The United States on Friday raised concern over the Guinea government’s plans to hold legislative elections and a constitutional referendum next month, reported France 24.
“We question whether the process will be free, fair and transparent and accurately reflect the will of all eligible voters,” the U.S. Secretary of State Mike Pompeo wrote on Twitter.
Pompeo made an appeal to the authorities to allow for peaceful demonstrations by the public while requesting the opposition to refrain from violence. At least 28 civilians and one security officer were killed in protests in the capital Conakry and other cities since October.
“We urge all parties to engage in nonviolent civil dialogue,” Pompeo tweeted.
The development follows an announcement made by Guinea President Alpha Conde to conduct a constitutional referendum on March 1 despite months of massive protests.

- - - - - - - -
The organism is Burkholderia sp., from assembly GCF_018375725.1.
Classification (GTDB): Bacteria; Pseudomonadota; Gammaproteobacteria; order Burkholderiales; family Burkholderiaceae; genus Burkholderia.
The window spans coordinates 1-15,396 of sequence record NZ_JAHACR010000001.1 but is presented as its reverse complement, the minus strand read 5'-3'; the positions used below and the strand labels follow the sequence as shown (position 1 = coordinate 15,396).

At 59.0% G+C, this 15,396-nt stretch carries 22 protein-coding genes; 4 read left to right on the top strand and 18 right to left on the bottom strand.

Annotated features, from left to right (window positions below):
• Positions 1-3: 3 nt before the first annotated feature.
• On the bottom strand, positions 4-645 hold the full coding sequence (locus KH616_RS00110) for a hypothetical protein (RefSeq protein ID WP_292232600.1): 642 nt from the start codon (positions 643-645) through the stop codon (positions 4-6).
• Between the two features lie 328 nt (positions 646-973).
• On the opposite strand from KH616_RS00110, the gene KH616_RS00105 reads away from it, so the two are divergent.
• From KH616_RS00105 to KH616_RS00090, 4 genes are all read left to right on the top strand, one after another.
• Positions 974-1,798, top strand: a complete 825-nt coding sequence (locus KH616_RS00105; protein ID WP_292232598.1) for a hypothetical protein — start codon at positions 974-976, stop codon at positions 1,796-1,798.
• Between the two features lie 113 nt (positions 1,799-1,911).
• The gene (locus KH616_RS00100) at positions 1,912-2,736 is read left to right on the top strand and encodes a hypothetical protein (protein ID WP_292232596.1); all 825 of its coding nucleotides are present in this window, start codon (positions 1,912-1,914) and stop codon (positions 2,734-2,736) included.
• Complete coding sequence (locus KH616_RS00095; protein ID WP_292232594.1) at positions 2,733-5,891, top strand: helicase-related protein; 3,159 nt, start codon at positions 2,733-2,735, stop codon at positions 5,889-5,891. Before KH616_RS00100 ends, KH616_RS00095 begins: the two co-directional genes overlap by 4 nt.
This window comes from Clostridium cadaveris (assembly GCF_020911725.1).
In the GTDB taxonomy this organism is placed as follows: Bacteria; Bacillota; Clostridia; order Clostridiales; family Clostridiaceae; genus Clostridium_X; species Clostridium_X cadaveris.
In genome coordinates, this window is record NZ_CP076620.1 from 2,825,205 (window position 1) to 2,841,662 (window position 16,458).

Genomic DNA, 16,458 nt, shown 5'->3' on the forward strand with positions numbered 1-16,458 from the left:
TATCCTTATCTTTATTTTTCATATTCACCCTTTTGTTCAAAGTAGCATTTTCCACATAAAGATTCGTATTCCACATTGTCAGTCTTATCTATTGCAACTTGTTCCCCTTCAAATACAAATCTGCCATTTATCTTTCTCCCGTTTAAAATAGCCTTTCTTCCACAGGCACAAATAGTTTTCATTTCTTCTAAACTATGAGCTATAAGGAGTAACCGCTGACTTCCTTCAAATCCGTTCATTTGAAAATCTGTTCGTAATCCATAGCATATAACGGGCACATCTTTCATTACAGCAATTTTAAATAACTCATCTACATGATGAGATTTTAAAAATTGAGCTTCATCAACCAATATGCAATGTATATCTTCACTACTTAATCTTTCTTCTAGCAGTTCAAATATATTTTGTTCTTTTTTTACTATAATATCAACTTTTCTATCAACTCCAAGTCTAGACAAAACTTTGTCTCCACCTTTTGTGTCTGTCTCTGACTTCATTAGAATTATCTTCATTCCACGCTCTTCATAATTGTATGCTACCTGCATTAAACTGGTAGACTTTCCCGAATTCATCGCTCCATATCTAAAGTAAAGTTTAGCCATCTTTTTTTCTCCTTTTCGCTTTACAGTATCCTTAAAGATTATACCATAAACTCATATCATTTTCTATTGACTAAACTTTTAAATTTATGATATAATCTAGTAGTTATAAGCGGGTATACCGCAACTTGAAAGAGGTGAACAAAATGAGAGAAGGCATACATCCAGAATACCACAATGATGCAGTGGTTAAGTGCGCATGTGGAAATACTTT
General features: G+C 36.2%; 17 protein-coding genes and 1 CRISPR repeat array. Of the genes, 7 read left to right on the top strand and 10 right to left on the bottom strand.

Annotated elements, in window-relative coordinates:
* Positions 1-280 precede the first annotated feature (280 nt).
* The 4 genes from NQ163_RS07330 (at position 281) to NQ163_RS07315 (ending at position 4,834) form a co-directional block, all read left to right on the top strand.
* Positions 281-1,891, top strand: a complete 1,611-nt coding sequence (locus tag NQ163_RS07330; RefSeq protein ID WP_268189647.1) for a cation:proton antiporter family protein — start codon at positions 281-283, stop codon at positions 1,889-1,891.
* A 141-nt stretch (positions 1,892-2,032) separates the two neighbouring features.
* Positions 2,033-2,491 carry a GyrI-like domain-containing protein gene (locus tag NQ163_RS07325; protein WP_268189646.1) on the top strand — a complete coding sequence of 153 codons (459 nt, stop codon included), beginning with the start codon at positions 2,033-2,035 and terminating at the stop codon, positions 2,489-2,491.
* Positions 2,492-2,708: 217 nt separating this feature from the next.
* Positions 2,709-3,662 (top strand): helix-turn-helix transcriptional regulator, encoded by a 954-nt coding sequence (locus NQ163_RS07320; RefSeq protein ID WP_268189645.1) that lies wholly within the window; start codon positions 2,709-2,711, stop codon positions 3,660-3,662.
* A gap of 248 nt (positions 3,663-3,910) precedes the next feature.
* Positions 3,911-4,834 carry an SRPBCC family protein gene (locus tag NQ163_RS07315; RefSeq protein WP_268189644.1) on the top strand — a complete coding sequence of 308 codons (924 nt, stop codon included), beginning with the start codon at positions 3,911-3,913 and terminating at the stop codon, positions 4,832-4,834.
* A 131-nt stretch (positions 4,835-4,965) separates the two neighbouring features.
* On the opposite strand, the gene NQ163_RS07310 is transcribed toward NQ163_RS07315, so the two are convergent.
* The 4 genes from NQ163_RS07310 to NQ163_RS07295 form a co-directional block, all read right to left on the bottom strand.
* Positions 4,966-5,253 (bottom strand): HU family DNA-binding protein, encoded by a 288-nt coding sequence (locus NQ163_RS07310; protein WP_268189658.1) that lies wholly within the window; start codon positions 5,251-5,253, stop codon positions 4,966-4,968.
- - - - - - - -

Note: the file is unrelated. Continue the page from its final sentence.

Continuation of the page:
The 81-year-old Conde became first-ever elected president of Guinea in 2010 on promises to make the country corruption-free. He was re-elected in 2015. But Conde has been accused of authoritarianism and has questioned the relevance of restricting the presidency to two terms.
While a draft constitution maintains the two-term limit, the opposition fears that Conde could use the constitutional referendum to reset the limit and allow himself two more mandates. The president has neither confirmed nor denied that claim.
In related news, Guinea’s main opposition parties on Wednesday said they would boycott the constitution referendum.
“Nothing that Alpha Conde does would surprise us. It is up to us to do as we have promised,” said one leader of opposition Liberal Bloc. “To deny him the referendum on the new constitution and deny Alpha Conde a third term.”
The Union of Democratic Forces called the coupling of the legislative election and the referendum together “political banditry.”
“We are going to urge our voters not to touch a single ballot sheet in the referendum and that we only vote in the legislative elections,” UFD president Mamadou Bah Baadiko told AFP.